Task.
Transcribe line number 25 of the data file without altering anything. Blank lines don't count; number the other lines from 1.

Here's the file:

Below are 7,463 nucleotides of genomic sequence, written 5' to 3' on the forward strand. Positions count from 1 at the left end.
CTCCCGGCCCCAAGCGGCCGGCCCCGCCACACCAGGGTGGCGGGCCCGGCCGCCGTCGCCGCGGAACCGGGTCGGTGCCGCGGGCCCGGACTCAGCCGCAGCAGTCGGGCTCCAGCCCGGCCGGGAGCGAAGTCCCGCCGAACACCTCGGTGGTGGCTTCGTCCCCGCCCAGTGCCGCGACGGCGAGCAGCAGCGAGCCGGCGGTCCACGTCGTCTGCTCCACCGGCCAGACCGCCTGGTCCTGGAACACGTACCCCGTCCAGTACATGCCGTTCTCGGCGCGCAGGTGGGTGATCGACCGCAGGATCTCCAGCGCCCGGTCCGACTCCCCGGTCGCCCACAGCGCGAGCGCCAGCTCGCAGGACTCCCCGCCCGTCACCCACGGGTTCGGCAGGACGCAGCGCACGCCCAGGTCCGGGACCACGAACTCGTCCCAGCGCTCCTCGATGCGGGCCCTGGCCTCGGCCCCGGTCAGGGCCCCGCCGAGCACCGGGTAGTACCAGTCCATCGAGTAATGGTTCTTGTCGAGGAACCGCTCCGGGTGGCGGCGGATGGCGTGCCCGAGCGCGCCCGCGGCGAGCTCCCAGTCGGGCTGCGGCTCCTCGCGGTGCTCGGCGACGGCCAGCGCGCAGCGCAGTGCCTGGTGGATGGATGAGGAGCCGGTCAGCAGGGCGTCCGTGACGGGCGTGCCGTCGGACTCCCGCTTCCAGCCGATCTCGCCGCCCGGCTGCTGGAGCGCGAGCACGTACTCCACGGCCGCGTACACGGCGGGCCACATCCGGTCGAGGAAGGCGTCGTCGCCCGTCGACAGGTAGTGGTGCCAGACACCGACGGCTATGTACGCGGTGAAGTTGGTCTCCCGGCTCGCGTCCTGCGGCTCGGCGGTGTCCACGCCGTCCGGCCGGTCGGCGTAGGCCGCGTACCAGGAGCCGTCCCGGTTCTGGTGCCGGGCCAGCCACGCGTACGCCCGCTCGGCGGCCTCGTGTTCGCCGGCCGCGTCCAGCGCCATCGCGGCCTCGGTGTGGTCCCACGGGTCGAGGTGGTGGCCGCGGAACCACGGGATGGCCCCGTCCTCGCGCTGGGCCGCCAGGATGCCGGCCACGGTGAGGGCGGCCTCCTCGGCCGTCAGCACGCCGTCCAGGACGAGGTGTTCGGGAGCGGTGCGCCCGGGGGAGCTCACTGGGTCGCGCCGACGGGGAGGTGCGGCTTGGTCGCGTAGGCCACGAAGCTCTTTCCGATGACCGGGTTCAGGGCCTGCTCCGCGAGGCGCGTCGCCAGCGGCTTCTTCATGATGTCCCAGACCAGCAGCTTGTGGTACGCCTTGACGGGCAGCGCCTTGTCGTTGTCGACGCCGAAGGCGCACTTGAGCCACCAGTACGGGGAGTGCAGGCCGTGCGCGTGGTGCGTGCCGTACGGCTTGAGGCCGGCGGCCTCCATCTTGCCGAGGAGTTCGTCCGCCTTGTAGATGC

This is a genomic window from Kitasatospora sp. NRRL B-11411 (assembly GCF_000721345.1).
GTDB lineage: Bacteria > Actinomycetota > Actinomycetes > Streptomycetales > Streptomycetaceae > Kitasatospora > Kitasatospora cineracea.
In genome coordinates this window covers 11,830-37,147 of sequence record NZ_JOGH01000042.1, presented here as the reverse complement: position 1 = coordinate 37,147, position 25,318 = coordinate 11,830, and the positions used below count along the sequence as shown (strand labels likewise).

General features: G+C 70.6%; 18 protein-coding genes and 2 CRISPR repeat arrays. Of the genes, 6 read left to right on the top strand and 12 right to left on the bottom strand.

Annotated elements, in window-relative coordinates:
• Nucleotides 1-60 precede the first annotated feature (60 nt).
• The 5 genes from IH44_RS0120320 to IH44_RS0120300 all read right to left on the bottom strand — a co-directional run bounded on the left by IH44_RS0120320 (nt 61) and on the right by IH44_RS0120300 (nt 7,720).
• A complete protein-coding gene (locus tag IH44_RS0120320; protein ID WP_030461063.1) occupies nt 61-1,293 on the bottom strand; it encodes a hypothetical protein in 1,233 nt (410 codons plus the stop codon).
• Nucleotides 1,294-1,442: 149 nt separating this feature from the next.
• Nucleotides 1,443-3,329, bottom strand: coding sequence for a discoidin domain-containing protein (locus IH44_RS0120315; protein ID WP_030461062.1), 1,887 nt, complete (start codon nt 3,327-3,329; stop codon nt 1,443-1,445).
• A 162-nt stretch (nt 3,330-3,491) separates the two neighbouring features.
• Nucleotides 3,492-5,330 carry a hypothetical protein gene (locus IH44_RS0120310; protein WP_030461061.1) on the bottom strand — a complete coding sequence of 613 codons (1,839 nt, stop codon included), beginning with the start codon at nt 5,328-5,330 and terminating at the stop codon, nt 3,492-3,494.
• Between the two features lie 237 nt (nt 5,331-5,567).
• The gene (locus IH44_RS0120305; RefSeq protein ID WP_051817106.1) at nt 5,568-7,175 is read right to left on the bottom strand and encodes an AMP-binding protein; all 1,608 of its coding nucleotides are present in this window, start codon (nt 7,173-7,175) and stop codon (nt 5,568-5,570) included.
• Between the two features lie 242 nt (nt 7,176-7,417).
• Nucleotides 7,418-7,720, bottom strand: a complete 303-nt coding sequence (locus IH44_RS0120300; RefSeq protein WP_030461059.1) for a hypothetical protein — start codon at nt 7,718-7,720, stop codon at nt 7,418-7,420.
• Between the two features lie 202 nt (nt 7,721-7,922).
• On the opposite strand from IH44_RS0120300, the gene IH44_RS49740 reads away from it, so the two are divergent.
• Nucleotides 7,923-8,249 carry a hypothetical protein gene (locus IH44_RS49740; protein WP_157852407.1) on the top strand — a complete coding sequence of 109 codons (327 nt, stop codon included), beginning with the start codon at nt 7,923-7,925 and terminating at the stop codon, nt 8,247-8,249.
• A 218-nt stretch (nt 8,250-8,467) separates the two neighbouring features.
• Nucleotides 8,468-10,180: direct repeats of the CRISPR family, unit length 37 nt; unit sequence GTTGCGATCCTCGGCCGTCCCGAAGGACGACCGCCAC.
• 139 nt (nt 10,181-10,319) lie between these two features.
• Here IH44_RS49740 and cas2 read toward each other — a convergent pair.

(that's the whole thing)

• Here IH44_RS49740 and cas2 read toward each other — a convergent pair.